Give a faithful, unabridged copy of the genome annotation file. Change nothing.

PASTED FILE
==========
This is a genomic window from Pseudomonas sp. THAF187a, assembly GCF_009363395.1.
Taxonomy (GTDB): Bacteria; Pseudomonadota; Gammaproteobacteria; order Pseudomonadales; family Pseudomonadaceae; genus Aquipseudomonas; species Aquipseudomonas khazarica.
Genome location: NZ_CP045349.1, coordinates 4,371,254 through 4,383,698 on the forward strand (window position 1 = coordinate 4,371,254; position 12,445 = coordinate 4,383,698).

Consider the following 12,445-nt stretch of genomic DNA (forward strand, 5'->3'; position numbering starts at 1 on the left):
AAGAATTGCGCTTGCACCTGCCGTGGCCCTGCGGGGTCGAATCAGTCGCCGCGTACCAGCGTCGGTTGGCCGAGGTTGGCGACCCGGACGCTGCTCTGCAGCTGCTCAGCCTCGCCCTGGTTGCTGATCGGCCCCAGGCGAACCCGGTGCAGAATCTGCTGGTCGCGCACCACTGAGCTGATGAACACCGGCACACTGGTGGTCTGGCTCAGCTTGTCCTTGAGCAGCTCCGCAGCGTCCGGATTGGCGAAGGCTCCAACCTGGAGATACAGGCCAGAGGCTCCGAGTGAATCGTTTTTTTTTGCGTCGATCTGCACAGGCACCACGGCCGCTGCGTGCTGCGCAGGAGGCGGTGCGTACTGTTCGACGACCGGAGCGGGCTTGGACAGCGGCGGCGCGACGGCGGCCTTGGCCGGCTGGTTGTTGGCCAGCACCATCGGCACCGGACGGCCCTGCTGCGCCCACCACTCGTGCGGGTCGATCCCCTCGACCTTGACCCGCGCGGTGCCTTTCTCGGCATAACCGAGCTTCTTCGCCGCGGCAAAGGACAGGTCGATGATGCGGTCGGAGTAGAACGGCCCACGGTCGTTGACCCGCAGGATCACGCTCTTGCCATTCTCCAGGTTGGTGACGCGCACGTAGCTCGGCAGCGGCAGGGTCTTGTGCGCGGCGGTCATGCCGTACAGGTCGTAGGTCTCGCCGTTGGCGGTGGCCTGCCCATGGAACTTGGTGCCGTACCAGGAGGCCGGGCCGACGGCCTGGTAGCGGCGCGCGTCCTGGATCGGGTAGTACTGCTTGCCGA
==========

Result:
This is a genomic window from Pseudomonas sp. THAF187a, assembly GCF_009363395.1.
Taxonomy (GTDB): Bacteria; Pseudomonadota; Gammaproteobacteria; order Pseudomonadales; family Pseudomonadaceae; genus Aquipseudomonas; species Aquipseudomonas khazarica.
Genome location: NZ_CP045349.1, coordinates 4,371,254 through 4,383,698 on the forward strand (window position 1 = coordinate 4,371,254; position 12,445 = coordinate 4,383,698).

Consider the following 12,445-nt stretch of genomic DNA (forward strand, 5'->3'; position numbering starts at 1 on the left):
AAGAATTGCGCTTGCACCTGCCGTGGCCCTGCGGGGTCGAATCAGTCGCCGCGTACCAGCGTCGGTTGGCCGAGGTTGGCGACCCGGACGCTGCTCTGCAGCTGCTCAGCCTCGCCCTGGTTGCTGATCGGCCCCAGGCGAACCCGGTGCAGAATCTGCTGGTCGCGCACCACTGAGCTGATGAACACCGGCACACTGGTGGTCTGGCTCAGCTTGTCCTTGAGCAGCTCCGCAGCGTCCGGATTGGCGAAGGCTCCAACCTGGAGATACAGGCCAGAGGCTCCGAGTGAATCGTTTTTTTTTGCGTCGATCTGCACAGGCACCACGGCCGCTGCGTGCTGCGCAGGAGGCGGTGCGTACTGTTCGACGACCGGAGCGGGCTTGGACAGCGGCGGCGCGACGGCGGCCTTGGCCGGCTGGTTGTTGGCCAGCACCATCGGCACCGGACGGCCCTGCTGCGCCCACCACTCGTGCGGGTCGATCCCCTCGACCTTGACCCGCGCGGTGCCTTTCTCGGCATAACCGAGCTTCTTCGCCGCGGCAAAGGACAGGTCGATGATGCGGTCGGAGTAGAACGGCCCACGGTCGTTGACCCGCAGGATCACGCTCTTGCCATTCTCCAGGTTGGTGACGCGCACGTAGCTCGGCAGCGGCAGGGTCTTGTGCGCGGCGGTCATGCCGTACAGGTCGTAGGTCTCGCCGTTGGCGGTGGCCTGCCCATGGAACTTGGTGCCGTACCAGGAGGCCGGGCCGACGGCCTGGTAGCGGCGCGCGTCCTGGATCGGGTAGTACTGCTTGCCGA